Artists join creative forces to make practical contribution to Hatian earthquake survivors. (artwork with list of contributing artists courtesy of Phil Starks)
Demonstrating their ability to make meaningful practical contributions to the world community, some thirty artists donated works to the Artists for Haiti fundraising exhibit, which opened March 7, 2010, and will run until March 21 at the Indigo Sky Gallery, located at 915 Waters Avenue in Savannah, Georgia. Participating artists set the prices for their works with 100 percent of the proceeds slated to go to relief organizations working to assist the victims of the massive earthquake that struck Haiti in January.
The exhibit is comprised visual works ranging from traditional and innovative sculpture to mixed media canvases, water colors, and photography. Addressing the full-house audience, artist and Indigo Sky Gallery founder Jerome Meadows emphasized that by hosting a fundraising event for Haiti, “The gallery is serving one of its most important functions right now.”
A Positive Response
The community’s positive response to the event became quickly evident as red dots indicating a sale began to appear next to various works. The idea for the event, said Meadows, came from Vaughnette Goode-Walker, the Telfair Museum of Art director of cultural diversity and author of the forthcoming book, Going Home. Artists responding to the call included such veteran talents as Suzanne Jackson, Imke Lass, and Luther E. Vann, as well as emerging artists like Phil Starks and Savannah College of Art and Design (SCAD) student Michelle Raab.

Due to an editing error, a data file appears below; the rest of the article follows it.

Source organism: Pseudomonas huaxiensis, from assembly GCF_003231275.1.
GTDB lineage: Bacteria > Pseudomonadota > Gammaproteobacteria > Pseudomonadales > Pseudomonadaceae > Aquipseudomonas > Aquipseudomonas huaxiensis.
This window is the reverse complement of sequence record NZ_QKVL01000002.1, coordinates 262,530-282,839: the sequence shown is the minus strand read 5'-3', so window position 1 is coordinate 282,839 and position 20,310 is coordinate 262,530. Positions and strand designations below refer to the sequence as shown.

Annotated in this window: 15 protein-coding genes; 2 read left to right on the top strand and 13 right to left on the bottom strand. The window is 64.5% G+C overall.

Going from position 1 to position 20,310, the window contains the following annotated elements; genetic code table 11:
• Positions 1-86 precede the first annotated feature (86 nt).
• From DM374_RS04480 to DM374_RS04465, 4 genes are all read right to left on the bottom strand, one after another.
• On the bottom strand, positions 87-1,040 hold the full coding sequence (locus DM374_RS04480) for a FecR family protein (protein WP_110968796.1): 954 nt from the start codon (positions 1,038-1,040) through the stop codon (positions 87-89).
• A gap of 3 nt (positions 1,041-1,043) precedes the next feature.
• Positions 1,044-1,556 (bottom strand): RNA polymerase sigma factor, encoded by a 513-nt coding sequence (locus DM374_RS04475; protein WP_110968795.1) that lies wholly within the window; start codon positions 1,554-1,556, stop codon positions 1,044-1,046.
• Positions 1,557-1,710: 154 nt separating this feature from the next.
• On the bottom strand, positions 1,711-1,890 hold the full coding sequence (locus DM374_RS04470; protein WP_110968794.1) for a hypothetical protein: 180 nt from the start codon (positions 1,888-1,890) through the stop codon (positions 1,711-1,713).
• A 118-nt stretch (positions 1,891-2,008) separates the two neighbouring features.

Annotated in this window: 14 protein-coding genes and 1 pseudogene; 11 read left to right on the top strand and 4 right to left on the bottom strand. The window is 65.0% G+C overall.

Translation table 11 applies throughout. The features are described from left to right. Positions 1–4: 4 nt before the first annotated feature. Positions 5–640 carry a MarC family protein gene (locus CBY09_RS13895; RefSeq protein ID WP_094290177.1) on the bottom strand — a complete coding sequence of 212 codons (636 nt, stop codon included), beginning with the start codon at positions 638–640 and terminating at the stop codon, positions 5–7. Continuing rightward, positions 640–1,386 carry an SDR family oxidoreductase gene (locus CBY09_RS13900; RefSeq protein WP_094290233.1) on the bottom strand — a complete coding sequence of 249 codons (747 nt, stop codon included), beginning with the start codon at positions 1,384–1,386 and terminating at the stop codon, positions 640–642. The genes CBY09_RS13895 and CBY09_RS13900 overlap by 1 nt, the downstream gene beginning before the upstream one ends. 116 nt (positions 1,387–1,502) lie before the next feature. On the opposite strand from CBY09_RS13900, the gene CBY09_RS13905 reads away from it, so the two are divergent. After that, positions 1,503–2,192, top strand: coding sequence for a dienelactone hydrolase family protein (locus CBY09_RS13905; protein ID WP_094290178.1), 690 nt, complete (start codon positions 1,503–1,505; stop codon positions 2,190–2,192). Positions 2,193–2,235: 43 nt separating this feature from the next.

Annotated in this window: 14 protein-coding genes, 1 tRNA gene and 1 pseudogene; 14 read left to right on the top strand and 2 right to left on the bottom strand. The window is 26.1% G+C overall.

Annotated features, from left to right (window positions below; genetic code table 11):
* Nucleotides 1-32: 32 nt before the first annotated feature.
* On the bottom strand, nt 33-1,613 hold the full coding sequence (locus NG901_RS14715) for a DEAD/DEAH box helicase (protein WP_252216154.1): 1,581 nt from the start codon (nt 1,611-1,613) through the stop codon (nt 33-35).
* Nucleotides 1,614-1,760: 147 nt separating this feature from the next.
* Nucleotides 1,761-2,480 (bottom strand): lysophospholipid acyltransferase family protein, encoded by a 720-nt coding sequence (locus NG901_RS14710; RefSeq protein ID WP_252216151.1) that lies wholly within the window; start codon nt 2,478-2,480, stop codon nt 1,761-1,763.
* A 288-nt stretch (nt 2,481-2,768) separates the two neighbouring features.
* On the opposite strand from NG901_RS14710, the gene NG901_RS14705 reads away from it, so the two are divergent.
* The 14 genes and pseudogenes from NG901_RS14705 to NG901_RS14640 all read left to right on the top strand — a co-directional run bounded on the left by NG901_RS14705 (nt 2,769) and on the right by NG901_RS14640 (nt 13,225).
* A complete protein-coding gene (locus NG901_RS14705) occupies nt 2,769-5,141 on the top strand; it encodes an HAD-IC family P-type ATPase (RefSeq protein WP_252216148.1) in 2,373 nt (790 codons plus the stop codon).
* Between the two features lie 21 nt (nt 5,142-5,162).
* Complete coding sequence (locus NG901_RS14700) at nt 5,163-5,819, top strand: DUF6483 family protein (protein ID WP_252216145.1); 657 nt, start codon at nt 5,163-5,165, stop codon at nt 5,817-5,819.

Along with Chloe Castro, Jessica Matthews, and Kathy Fritz, Raab was also one of the SCAD interns that Meadows credited with “putting this whole thing together.” Her art contribution, a unique blending of sculpture, painting, and words, is titled Fading, and consists of a plastic female torso painted over with a woman’s face, the silhouette of a man carrying a woman’s body, and individual lines of poetry. One section of poetry could almost be read as an open letter to the people of Haiti:
“But if you smile
I know that it will be okay
even if you’re not here
In Support of the Children
Originally from Ghana, William Kwamena-poh maintains a studio in Savannah’s famous downtown City Market Artist’s Colony and is among the popular artists in the Southeast. He described Haiti as “a second or first cousin to whom one automatically responds if you see them endangered. “If something happens to one, you go over there and say what can I do for you? What can I do to help? So donating to this cause was a natural thing. I didn’t have to think about it.
Specifically, Kwamena-poh donated two brilliantly-rendered paintings entitled Market Place and Voting Rights. Both of these works, he said, reflect his understanding of life in Haiti. “When we look at most of the work in Haiti, it is mostly images of women in a market place, or women in action, women producing and going to the market. Or things that are communal in nature, reflecting a community identity. That’s why for me contributing to this exhibit was a natural thing to do, but I wanted something colorful, that reflected what Haiti’s all about.
“And the children. The children are the ones who ultimately don’t really understand what’s going on but they end up suffering from what is happening. They’re innocent victims of whatever the cause of what’s going on. Whether it’s wars, natural disasters, the children are always the victims and we need to support them to make sure they’re ok.”